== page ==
SCons tool for Jinja templates
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A tool for SCons to enable building of Jinja2 templates. It was originally created for C metaprogramming, in which the source C files were autogenerated from templates. The dependency tracking is handled properly and is inferred from the template itself (that is, if a C file depends on a template, which in turn depends on a second template, then changes to the second template will trigger the necessary rebuilds).

For more infomation on Jinja itself, take a look at the Jinja documentation.

Nothing is C specific, so it should work fine with templates for anything.

A few examples are included (see below for how to use them).

Loading the tool

To enble the tool, copy in this directory to a directory jinja in your tool path. In the case of a specific project, the tool path is something like site_scons/site_tools/ at the same level as the project SConstruct file.

You can clone the repository directly into your site_tools directory with

git clone jinja

(which creates a new directory jinja containing the repository wherever you happen to be when the command is run).

Next, add the tool to an environment with something like the following:

env = Environment(tools=['default', 'jinja'])

The default keeps all the default tools available.


Once the tool is loaded, it can be used with the Jinja builder. e.g.

env.Jinja('target_file_name.c', os.path.join('templates, a_template.c.jinja'))

The resultant target is then in dependency tree, so the following would work

env.SharedLibrary('my_lib', env.Glob('*.c'))

Jinja templates are assumed to have the .jinja extension.

For more complete usage, see the examples in the examples directory.

Environment Variables

Three new environment variables are available:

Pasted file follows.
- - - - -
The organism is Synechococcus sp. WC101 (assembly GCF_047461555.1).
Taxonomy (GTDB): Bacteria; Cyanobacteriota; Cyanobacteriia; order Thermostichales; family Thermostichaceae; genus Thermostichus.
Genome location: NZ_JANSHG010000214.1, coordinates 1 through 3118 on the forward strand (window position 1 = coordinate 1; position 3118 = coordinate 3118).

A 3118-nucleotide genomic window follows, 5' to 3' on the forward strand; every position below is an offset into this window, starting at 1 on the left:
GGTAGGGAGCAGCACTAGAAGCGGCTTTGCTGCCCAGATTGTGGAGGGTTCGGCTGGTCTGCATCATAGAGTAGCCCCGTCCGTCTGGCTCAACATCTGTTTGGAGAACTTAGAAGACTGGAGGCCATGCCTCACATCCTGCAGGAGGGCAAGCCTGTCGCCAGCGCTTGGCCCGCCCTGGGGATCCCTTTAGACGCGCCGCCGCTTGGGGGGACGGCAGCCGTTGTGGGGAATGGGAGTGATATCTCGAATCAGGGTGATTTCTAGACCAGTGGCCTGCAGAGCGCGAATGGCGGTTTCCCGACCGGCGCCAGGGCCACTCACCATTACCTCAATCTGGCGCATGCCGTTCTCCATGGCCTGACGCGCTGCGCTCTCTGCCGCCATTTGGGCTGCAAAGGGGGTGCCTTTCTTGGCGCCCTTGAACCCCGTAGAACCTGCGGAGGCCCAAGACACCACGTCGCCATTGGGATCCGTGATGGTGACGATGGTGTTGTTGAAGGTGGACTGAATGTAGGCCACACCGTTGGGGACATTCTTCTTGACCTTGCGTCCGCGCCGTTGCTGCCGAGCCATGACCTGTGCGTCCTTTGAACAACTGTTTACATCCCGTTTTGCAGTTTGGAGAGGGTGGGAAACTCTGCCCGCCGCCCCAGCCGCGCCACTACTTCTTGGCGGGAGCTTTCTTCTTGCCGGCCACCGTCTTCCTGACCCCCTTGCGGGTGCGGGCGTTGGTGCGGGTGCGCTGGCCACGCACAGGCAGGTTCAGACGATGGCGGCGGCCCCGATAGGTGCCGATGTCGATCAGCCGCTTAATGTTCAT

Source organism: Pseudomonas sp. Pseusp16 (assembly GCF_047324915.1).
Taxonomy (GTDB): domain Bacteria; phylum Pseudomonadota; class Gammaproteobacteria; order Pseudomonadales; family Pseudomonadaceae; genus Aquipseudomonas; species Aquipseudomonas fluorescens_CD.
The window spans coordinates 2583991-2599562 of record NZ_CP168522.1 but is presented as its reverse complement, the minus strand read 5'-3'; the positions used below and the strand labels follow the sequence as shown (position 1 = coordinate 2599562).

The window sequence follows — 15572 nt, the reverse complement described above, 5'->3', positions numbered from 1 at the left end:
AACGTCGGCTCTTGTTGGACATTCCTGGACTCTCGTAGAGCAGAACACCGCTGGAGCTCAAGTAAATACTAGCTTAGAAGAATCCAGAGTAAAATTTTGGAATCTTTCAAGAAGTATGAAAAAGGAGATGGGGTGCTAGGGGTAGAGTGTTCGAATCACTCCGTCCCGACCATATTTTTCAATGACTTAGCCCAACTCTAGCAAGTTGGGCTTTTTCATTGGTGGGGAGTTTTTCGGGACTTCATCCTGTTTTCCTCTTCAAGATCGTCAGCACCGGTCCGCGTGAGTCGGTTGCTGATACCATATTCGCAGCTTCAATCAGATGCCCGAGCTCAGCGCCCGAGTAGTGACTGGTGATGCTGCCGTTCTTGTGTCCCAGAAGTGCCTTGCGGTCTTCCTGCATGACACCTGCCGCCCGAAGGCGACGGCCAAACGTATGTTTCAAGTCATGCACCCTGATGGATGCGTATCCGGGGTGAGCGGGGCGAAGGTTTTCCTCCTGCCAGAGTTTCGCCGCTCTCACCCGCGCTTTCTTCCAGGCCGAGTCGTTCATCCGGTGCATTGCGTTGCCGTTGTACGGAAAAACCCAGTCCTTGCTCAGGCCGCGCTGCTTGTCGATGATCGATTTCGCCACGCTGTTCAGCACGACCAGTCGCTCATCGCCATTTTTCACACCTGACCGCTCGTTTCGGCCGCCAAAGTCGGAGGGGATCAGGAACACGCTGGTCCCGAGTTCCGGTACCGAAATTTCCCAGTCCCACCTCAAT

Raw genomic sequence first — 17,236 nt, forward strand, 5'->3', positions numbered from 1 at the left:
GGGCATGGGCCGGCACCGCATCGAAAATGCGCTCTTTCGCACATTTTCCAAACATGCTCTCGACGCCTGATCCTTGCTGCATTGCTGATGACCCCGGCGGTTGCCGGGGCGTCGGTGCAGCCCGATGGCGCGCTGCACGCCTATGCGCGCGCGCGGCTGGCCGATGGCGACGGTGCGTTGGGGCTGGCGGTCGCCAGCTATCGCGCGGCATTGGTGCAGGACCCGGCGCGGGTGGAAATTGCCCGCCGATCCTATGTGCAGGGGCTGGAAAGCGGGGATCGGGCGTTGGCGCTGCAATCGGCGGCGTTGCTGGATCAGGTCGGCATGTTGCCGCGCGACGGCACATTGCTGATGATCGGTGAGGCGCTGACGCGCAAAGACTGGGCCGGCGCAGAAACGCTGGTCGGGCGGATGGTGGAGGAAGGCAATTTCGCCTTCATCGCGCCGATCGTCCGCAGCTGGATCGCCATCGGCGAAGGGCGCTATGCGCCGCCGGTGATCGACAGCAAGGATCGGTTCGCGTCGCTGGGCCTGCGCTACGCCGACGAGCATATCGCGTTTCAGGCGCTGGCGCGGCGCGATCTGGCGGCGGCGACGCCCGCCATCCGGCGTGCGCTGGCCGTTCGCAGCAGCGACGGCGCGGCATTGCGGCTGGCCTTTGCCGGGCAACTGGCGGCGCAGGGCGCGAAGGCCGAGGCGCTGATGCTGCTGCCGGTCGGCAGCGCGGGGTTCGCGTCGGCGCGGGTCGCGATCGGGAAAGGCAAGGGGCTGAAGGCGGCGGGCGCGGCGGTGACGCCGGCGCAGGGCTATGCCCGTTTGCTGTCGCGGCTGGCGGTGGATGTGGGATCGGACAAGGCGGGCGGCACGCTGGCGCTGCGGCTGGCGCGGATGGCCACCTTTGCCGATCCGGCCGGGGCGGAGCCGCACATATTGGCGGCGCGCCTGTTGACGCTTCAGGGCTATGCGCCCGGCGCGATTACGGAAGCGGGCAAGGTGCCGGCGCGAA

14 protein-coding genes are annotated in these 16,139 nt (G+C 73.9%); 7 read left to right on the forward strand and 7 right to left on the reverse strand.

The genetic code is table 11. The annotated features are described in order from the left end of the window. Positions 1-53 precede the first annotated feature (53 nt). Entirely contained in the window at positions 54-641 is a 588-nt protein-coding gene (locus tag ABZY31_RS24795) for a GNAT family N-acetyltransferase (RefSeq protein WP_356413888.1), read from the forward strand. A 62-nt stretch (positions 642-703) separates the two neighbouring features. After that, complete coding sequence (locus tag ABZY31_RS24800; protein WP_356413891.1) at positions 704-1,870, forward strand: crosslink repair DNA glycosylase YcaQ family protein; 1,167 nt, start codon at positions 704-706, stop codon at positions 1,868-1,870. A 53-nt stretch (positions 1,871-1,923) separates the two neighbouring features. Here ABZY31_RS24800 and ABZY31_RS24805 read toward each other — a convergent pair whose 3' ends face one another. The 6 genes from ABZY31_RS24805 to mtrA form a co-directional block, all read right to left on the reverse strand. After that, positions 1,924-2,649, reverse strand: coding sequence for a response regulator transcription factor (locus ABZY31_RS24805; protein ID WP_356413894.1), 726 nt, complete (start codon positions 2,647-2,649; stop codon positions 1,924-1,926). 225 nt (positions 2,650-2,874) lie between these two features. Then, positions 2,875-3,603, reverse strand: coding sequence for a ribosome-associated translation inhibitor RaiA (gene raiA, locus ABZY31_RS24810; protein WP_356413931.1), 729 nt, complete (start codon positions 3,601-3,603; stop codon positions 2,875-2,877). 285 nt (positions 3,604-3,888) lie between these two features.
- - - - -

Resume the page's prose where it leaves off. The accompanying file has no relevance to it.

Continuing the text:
JINJA_CONTEXT: This is the context dictionary that is passed to the template when it is rendered.

JINJA_ENVIRONMENT_VARS: When the jinja environment is created during the render phase, it is passed this dictionary as a set of keyword arguments. The entries in this dictionary correspond to the initialization parameters described in jinja2.Environment.

JINJA_TEMPLATE_SEARCHPATH: This provides additional paths that Jinja can use to look up dependencies. Templates that are named explicitly as a SCons node are provided with a path within the build tree. This path is the default search path for dependencies. For example, if env.Jinja is called for some template templates/tmpl_1.c.jinja, which is turn depends on tmpl_2.c.jinja, which is also located in the templates directory, then tmpl_2.c.jinja will be found with no additional paths in JINJA_TEMPLATE_SEARCHPATH. If on the other hand, tmpl_2.c.jinja is in some other directory, say additional_templates, then additional_templates should be added to the JINJA_TEMPLATE_SEARCHPATH list. Note that these paths are absolute paths or are relative to the SCons root (not, say, the SConscript path).

There can only be one set of variables per environment, this means there is a one-to-one mapping between SCons environments and Jinja environments. If you need render two templates with, say, different contexts, then you do it by creating a new SCons environment for each template, each with their own JINJA_CONTEXT.


An example of various usages is included in the examples directory. To use this, you need to create an additional directory examples/site_scons/site_tools/jinja and copy into that directory.

Run scons inside the examples directory. It should generate various outputs in various different ways.

SConstruct in examples and SConscript in examples/src show the usage inconjuction with the various reference template files. The SConstruct and SConscript files should be fairly self explanatory.